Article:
III. The Positions of the Parties.
DART argues that Iowa Code section 85.39 occupies the entire field for the reimbursement of what has become known as an independent medical examination (IME), and therefore, the commissioner cannot provide for the reimbursement of an IME outside the framework of section 85.39. Young argues the process works to the disadvantage of the employee. She claims it is unfair and impractical to wait to obtain an IME until after the employer has had the employee examined by a physician of the employer's choice. For example, Young asserts that an employee, who must wait under section 85.39 to obtain a reimbursable examination with the employee's choice of physician until after the employer's choice of physician has performed an examination, may be unable to file a timely claim because the employer could refuse to establish an impairment rating and, in effect, prevent the employee from filing a claim. As to the question of precisely what costs may be taxed, Young argues the physical examination is part of
the cost of obtaining the doctor's report and so can be taxed at the commissioner's discretion as hearing costs.
The deputy commissioner found that Dr. Stoken's IME report did not qualify for reimbursement under Iowa Code section 85.39 because it was premature. However, the deputy noted that an IME is " routinely awarded as costs" under the rule because section 85.39 limits reimbursement to a single examination. Further, the deputy commissioner found the rule was not limited to an assessment of the costs of the report but could include the underlying examination. The commissioner affirmed, finding the fee was properly assessed under the rule and that the cost of the report included the time spent examining the claimant and reviewing the records.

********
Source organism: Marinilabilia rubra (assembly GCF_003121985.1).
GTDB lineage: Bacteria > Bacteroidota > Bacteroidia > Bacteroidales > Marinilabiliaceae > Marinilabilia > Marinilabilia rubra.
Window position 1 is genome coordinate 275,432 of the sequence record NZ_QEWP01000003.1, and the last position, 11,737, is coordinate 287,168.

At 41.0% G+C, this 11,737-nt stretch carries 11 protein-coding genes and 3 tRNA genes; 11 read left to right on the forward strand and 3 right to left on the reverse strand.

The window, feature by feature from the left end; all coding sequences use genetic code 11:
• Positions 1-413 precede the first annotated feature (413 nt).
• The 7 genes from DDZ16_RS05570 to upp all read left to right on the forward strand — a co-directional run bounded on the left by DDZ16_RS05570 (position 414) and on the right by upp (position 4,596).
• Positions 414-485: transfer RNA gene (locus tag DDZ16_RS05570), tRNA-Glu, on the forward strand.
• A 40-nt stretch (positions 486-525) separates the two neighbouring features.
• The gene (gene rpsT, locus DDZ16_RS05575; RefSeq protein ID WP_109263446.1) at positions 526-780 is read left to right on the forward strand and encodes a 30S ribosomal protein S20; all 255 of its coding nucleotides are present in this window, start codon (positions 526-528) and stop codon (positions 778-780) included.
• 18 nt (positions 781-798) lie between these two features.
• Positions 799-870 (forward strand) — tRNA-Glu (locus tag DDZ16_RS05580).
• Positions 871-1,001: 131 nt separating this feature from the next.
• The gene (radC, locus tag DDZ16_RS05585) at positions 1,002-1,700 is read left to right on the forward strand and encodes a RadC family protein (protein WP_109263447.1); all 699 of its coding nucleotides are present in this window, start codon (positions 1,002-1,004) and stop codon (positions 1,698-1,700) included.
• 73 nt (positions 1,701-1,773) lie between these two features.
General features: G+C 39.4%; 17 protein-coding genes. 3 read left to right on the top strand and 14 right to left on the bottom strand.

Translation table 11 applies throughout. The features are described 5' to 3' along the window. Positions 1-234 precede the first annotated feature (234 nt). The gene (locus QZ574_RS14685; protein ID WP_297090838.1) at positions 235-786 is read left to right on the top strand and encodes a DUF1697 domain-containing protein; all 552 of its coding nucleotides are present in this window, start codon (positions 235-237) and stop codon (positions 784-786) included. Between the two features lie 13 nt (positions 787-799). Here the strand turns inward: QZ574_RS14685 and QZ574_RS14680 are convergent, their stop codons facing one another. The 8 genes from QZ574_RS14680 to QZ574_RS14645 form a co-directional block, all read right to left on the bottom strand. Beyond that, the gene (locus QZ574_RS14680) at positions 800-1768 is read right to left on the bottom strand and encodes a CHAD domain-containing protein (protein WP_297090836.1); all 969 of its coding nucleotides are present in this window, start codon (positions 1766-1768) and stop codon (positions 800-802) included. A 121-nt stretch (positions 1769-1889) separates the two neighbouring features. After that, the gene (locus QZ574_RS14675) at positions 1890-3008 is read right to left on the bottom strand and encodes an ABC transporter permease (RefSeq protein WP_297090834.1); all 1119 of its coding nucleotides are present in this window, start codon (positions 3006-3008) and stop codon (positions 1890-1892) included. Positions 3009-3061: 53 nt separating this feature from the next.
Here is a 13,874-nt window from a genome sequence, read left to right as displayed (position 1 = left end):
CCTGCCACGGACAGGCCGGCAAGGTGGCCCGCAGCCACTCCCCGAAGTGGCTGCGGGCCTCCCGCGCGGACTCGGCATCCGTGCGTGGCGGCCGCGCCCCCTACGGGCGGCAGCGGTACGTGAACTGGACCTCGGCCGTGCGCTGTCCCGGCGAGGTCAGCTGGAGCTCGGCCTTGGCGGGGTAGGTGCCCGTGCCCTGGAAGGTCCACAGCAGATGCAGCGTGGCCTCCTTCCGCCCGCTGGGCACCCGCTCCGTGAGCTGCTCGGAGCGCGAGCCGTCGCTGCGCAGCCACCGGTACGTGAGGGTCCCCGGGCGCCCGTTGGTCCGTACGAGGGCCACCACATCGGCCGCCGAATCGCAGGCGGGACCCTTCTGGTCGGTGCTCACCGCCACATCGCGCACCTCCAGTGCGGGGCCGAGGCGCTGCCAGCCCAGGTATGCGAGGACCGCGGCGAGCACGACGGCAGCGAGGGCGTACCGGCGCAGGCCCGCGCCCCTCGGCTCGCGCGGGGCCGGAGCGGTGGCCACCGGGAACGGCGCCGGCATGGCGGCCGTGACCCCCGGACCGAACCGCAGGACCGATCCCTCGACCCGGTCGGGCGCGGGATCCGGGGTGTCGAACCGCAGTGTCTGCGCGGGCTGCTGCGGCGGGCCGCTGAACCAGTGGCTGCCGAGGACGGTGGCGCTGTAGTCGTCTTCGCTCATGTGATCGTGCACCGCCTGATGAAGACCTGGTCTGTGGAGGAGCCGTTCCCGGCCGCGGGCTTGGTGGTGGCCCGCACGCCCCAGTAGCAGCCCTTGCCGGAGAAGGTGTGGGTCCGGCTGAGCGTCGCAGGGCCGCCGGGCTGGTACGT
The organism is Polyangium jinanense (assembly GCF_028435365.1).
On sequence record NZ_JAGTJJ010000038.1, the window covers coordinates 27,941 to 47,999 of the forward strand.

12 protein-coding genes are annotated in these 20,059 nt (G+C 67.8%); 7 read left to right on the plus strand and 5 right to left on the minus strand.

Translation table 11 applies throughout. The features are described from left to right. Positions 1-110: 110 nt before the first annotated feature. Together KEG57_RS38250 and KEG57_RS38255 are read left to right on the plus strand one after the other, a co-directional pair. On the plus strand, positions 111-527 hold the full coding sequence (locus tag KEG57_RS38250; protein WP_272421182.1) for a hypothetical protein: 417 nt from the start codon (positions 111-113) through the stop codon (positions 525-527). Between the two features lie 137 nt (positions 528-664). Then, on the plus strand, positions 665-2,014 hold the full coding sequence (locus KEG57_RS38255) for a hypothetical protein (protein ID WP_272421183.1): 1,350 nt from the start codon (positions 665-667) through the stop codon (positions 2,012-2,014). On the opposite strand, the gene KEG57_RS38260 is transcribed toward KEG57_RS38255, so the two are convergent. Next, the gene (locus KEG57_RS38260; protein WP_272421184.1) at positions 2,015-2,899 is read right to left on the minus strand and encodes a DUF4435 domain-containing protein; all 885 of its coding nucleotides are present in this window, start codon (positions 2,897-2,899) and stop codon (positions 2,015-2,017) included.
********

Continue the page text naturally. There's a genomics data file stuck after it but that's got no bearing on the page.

The district court held that section 85.39 did not control the awarding as a cost of Dr. Stoken's IME because it was at a time not contemplated in the statute. However, the court combined the discretion vested in the commissioner to award costs under section 86.40 with our general principle of construing workers' compensation statutes liberally in favor of the worker to give deference to the ...